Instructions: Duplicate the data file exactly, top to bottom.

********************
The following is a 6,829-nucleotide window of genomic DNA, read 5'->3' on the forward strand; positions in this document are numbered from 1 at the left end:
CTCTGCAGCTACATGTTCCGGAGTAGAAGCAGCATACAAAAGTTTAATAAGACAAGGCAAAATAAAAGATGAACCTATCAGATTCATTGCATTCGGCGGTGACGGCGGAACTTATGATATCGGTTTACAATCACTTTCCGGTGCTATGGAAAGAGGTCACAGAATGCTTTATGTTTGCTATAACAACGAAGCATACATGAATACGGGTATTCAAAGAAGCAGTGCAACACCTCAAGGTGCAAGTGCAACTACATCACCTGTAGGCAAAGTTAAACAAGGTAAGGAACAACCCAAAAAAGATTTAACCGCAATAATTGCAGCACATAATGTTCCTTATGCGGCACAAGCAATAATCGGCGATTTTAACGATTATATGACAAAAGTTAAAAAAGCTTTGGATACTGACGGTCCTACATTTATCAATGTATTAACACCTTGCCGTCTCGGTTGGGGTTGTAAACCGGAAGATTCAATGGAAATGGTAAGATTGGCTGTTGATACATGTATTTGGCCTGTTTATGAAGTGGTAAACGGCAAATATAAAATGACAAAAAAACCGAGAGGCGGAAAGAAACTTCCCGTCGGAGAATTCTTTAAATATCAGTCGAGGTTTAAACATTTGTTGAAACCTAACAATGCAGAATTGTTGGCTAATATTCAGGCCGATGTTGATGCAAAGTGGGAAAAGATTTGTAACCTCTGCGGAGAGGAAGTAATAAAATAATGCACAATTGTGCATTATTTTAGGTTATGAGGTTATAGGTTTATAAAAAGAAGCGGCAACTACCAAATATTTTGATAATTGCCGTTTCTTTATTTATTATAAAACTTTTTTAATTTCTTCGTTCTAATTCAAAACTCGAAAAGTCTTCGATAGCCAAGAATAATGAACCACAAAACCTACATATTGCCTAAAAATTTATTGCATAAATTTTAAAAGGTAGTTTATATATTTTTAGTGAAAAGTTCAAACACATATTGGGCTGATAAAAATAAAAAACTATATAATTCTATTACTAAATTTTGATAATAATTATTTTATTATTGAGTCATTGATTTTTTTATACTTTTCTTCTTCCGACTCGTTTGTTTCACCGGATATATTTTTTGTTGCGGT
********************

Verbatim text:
The following is a 6,829-nucleotide window of genomic DNA, read 5'->3' on the forward strand; positions in this document are numbered from 1 at the left end:
CTCTGCAGCTACATGTTCCGGAGTAGAAGCAGCATACAAAAGTTTAATAAGACAAGGCAAAATAAAAGATGAACCTATCAGATTCATTGCATTCGGCGGTGACGGCGGAACTTATGATATCGGTTTACAATCACTTTCCGGTGCTATGGAAAGAGGTCACAGAATGCTTTATGTTTGCTATAACAACGAAGCATACATGAATACGGGTATTCAAAGAAGCAGTGCAACACCTCAAGGTGCAAGTGCAACTACATCACCTGTAGGCAAAGTTAAACAAGGTAAGGAACAACCCAAAAAAGATTTAACCGCAATAATTGCAGCACATAATGTTCCTTATGCGGCACAAGCAATAATCGGCGATTTTAACGATTATATGACAAAAGTTAAAAAAGCTTTGGATACTGACGGTCCTACATTTATCAATGTATTAACACCTTGCCGTCTCGGTTGGGGTTGTAAACCGGAAGATTCAATGGAAATGGTAAGATTGGCTGTTGATACATGTATTTGGCCTGTTTATGAAGTGGTAAACGGCAAATATAAAATGACAAAAAAACCGAGAGGCGGAAAGAAACTTCCCGTCGGAGAATTCTTTAAATATCAGTCGAGGTTTAAACATTTGTTGAAACCTAACAATGCAGAATTGTTGGCTAATATTCAGGCCGATGTTGATGCAAAGTGGGAAAAGATTTGTAACCTCTGCGGAGAGGAAGTAATAAAATAATGCACAATTGTGCATTATTTTAGGTTATGAGGTTATAGGTTTATAAAAAGAAGCGGCAACTACCAAATATTTTGATAATTGCCGTTTCTTTATTTATTATAAAACTTTTTTAATTTCTTCGTTCTAATTCAAAACTCGAAAAGTCTTCGATAGCCAAGAATAATGAACCACAAAACCTACATATTGCCTAAAAATTTATTGCATAAATTTTAAAAGGTAGTTTATATATTTTTAGTGAAAAGTTCAAACACATATTGGGCTGATAAAAATAAAAAACTATATAATTCTATTACTAAATTTTGATAATAATTATTTTATTATTGAGTCATTGATTTTTTTATACTTTTCTTCTTCCGACTCGTTTGTTTCACCGGATATATTTTTTGTTGCGGT